‘Cycleboat’ May Soon Float into Newport Harbor

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Another human-powered cycleboat, which may soon be coming to Newport Harbor following a discussion this week.
— Photo courtesy city of Newport Beach / SoCal Cycleboats

Cycling isn’t just for land-based vehicles anymore, and a new business that might soon float into Newport Harbor proves it.

SoCal Cycleboats, Inc., recently applied for a Marine Activities Permit, which was up for discussion at a Newport Beach Harbor Commission meeting on Tuesday.

A cycleboat is a human-powered vessel that utilizes 10 bicycle-like “paddle stations” to propel the pontoon vessel about 3 to 5 miles per hour on the water.

Local resident Michael Kapusta applied for the MAP and spoke at Tuesday’s meeting, along with Chris Ferren Cirino who runs a similar business in Sacramento.

They are excited to bring it to Newport Beach, both agreed.

It’s about passengers having a fun, interactive experience, Ferren Cirino commented. It’s common for groups to stop at the waterfront businesses to shop and eat before paddling on.

Harbormaster Kurt Borsting asked for direction from the Commission on the matter.

There is not a similar business on Newport Harbor, Borsting confirmed.

“I thought, in this case, it would be prudent to (consult the Harbor Commission), so that commissioners could participate in evaluating whether or not this business was compatible with the other harbor uses,” Borsting explained. “I wanted to get the temperature of the Commission.”

Commissioners unanimously voted 6-0 to recommend approval of the permit, with a few conditions. Commissioner Steve Scully was absent.

Borsting confirmed after the meeting that he still has to officially approve the MAP. He hopes to meet with them before the end of the year.

Commissioners considered limiting the hours of operation to conclude an hour after sunset, but ultimately agreed that was not a practice they wanted to start enforcing. They also didn’t want to over-complicate the MAP, a few commissioners pointed out. They agreed to the applicant’s request of 9 a.m. to 10 p.m.

They won’t be selling alcohol onboard at this time, but that may be an option they will want to explore in the future, Ferren Cirino noted. Although passengers are allowed to bring alcohol on board.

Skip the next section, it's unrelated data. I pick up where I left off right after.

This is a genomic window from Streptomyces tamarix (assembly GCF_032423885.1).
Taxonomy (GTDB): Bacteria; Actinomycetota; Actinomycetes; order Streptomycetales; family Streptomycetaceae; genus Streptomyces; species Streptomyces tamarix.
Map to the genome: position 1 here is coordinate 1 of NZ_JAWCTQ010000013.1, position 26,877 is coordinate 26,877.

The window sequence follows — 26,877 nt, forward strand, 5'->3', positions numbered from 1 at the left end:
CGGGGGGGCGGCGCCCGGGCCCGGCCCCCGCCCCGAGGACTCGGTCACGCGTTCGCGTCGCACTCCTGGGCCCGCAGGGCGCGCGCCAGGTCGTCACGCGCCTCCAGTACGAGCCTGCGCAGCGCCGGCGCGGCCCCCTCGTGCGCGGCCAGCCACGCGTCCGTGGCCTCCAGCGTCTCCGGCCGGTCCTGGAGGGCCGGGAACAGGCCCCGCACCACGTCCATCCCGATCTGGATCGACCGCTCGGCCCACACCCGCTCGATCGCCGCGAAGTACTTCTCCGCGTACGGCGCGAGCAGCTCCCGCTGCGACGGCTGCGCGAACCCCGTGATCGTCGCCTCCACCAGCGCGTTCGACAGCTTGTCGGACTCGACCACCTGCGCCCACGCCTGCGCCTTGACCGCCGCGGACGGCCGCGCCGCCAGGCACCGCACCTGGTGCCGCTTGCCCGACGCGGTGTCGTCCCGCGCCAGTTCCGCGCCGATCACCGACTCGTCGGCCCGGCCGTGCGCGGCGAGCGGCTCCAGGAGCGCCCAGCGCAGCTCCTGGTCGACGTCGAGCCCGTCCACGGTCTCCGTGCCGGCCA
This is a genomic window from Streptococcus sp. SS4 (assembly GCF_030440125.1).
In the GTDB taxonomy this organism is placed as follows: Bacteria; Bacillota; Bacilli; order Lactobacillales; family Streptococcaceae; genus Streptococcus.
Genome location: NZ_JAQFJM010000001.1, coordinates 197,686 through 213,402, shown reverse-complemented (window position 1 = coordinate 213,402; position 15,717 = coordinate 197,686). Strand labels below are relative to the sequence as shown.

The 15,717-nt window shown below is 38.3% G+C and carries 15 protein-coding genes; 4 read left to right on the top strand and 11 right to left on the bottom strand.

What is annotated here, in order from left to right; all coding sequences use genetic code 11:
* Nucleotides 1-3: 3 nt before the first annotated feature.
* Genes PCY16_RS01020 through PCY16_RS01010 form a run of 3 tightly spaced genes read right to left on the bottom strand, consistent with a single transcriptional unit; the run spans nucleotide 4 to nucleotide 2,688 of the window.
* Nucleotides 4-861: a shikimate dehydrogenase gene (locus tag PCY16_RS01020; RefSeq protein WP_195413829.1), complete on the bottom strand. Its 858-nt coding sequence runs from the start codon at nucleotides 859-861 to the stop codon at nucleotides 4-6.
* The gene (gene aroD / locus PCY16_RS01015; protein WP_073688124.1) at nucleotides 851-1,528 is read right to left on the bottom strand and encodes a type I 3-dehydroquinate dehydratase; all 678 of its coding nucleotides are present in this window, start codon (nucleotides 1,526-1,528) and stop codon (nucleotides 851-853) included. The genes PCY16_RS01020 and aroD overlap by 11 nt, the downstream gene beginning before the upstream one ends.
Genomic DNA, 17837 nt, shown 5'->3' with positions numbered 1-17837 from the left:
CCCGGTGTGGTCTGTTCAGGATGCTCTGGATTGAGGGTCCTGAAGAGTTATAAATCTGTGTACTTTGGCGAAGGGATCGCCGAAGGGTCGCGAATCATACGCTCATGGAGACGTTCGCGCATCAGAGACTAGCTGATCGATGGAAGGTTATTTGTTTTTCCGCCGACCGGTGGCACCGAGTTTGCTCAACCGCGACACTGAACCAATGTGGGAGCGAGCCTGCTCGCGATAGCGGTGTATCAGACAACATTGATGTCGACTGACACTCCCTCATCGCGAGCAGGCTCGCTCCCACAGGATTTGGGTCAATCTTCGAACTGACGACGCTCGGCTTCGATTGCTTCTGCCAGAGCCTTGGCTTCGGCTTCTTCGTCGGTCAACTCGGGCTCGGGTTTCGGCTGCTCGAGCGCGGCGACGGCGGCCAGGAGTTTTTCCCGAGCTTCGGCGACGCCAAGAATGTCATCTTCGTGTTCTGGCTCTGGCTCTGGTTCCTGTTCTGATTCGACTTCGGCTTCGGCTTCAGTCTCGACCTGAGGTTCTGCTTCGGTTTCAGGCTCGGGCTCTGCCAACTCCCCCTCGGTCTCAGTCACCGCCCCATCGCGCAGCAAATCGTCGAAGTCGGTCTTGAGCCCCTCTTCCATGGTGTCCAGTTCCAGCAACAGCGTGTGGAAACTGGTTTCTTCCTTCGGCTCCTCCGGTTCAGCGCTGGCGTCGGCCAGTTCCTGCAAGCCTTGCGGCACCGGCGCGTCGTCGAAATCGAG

Commissioner Bill Kenney asked if they would agree to not sell any food or beverage, and restrict alcoholic beverages brought onboard to beer, wine, cider, and canned cocktails.

Both Kapusta and Ferren Cirino agreed, adding that they may explore the idea of selling alcohol in the future.

Passengers would load and unload at Mr. G’s at Peninsula Kitchen and Bar. The agreement to use Mr. G’s docks is for one year, which can be renewed. SoCal Cycleboats will offer drink vouchers to customers.

They would love to have two or three down the road, but that would require more designated parking, Ferren Cirino noted, so for now they are focusing no the one vessel.

They are anticipating customers to park at Balboa Fun Tours and walk to Mr. G’s.

Kenney also suggested using different routes and alternating the courses to mitigate any potential impact on the waterfront homeowners.

As a Harbor Commission and as a city, they need to make sure they don’t have too many of these types of operations, Kenney said.

Other conditions Commissioners suggested included requiring a certified master captain onboard at all times and no use of public docks except in an emergency.

The application is for one 31-foot (including the paddle wheel) pontoon “cycleboat” vessel with a max occupancy of 18 people, including one captain and one deckhand. The vessel would come from Cascade Cycleboats out of Bend, Ore.

There are no Cascade Cycleboats in Southern California, Kapusta noted, although they are scattered across the rest of the country.

Noise and music will be controlled by the onboard captain, they confirmed. Tours typically last about 90 minutes.

The boat also comes with a small 30-horsepower gas motor if people get tired or they need to maneuver easier, Kapusta confirmed. The captain can adjust the resistance by lowering or raising the paddle wheel.

Solar panels power the electronics.

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